Colorado 'Cottage Foods' Proposal Wins Senate Approval

05/05/2011 06:38 pm ET | Updated Jul 05, 2011
  • Matt Ferner The Huffington Post

A new cottage industry allowing Colorado farmers to sell foods prepared in home kitchens, rather than commercial kitchens, took a big step forward as the state Senate approved the “cottage foods” proposal on Wednesday.

Supporters of the bill in the state Senate believe this will make it easier for local farmers to make foods with low contamination risk like, jams, jellies, breads and roasted chilies. CBS Denver reports that small farmers will be able to profit from those prepared foods directly:

“They’ll be selling it by the jar, but eventually they’ll be selling it by the pallet,” said Democratic Sen. Gail Schwartz of Snowmass Village, sponsor of the bill SB11-258 short titled, "Local Foods To Local Markets."

However, Professor Dawn D. Thilmany of Colorado State’s Department of Agricultural and Resource Economics said this to The Huffington Post about the new proposal:

Us economists say that these kinds of proposals often do not produce small farmer food production companies. Although on the surface it sounds like a new opportunity to explore for state farmers, the reality is starting a new business enterprise, such as a homemade jam or jelly company, as well as being the farmer of those fruits that go into that jam can actually stifle innovation. Realistically, most farmers choose not to start these kinds of businesses. They are overwhelmed by the capital investment as well as the day-to-day operations and costs of running a small business.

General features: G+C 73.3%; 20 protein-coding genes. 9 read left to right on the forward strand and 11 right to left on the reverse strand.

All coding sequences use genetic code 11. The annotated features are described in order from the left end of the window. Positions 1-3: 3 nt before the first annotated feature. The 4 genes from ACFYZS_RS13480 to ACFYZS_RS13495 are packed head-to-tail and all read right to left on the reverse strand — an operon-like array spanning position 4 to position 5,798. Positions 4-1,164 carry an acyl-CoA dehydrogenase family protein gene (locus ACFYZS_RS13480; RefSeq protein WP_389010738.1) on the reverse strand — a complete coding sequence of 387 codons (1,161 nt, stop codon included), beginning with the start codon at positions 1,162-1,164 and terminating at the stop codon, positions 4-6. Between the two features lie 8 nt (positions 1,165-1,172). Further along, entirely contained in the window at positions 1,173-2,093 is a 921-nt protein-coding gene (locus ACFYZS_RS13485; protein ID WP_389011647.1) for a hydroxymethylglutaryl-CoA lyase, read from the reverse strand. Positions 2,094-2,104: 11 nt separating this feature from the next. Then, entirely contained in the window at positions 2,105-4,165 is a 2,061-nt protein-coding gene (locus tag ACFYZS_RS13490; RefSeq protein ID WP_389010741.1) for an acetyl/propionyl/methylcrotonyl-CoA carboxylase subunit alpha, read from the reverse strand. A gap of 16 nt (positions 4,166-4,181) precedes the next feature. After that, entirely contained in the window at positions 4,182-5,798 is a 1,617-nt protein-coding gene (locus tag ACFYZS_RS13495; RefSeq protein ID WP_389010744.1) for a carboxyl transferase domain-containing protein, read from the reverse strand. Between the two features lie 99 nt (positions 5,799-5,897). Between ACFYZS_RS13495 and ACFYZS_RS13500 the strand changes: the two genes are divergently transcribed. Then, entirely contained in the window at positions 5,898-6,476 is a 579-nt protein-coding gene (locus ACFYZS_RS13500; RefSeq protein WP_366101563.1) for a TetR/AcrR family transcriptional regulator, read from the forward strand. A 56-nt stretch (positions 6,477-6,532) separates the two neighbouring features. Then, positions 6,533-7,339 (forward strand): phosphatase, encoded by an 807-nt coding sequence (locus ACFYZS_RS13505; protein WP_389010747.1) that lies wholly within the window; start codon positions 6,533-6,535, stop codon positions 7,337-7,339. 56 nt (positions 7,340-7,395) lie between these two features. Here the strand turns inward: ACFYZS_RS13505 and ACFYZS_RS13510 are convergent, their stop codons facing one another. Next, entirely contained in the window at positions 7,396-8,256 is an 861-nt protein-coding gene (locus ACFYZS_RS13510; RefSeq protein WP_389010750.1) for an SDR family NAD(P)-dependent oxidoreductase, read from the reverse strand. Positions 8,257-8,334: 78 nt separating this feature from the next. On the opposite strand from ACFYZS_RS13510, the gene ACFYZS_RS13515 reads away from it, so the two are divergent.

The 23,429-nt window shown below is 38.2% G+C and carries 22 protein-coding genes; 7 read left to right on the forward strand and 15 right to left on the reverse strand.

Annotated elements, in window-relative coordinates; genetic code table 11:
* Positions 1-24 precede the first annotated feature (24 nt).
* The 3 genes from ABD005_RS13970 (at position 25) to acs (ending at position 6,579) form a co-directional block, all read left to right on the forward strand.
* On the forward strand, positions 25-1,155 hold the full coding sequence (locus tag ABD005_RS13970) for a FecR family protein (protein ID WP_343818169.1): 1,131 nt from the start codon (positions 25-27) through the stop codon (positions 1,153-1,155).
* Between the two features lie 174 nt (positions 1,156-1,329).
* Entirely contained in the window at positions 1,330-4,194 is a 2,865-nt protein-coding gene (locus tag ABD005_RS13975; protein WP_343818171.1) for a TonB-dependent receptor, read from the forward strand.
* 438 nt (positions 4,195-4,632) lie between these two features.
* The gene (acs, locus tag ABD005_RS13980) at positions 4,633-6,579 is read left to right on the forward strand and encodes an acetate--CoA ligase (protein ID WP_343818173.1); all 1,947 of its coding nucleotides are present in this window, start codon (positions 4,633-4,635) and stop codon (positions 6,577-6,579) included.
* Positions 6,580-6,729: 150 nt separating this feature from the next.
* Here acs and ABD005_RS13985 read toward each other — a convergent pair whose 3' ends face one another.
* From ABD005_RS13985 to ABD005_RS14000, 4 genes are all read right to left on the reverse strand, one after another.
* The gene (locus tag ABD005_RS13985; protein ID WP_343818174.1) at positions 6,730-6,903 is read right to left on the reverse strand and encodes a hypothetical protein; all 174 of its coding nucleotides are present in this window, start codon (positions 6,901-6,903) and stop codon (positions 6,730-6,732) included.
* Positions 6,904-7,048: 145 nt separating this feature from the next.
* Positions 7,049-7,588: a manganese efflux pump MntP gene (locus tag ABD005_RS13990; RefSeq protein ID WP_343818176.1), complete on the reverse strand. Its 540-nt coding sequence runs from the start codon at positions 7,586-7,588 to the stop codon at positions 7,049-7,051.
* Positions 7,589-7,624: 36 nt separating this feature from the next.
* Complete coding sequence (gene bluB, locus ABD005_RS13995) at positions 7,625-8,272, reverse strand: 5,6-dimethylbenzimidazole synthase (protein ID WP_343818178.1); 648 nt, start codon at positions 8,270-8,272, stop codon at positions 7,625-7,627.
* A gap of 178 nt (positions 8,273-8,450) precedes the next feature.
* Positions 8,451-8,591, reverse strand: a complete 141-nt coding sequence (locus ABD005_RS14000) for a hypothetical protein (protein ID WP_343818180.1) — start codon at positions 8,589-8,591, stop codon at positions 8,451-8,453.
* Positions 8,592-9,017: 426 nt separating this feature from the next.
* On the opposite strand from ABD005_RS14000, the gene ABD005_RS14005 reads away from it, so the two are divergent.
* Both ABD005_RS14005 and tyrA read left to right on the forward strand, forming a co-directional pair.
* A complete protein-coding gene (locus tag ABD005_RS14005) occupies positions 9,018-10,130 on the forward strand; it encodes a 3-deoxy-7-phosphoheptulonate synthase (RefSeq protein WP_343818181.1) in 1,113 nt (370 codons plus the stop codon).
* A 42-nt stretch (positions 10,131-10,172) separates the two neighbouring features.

The measure will be headed to the state House of Representatives after one more round of voting in state Senate.

Professor Dawn D. Thilmany later called to clarify:

I'm very happy there is so much attention to local foods and many of the producers I work with as an Extension Economist. The article made it sound like I was not supportive of the ideas behind the bill, when in fact, I was really just trying to share why I believed the bill is targeted at producers (rather than just any small food company). My discussion of the many barriers to small farmers seemed more like a belief the bill would make no difference. In reality, I just wanted to point out that this would lower one of those barriers, and maybe allow more innovation to happen (rather than being stifled). There are many merits (and some continuing concerns) about this bill, but it has value to many who see their independent business prospects improve if they can pilot food enterprises before they take more formal (and capital intensive) approaches.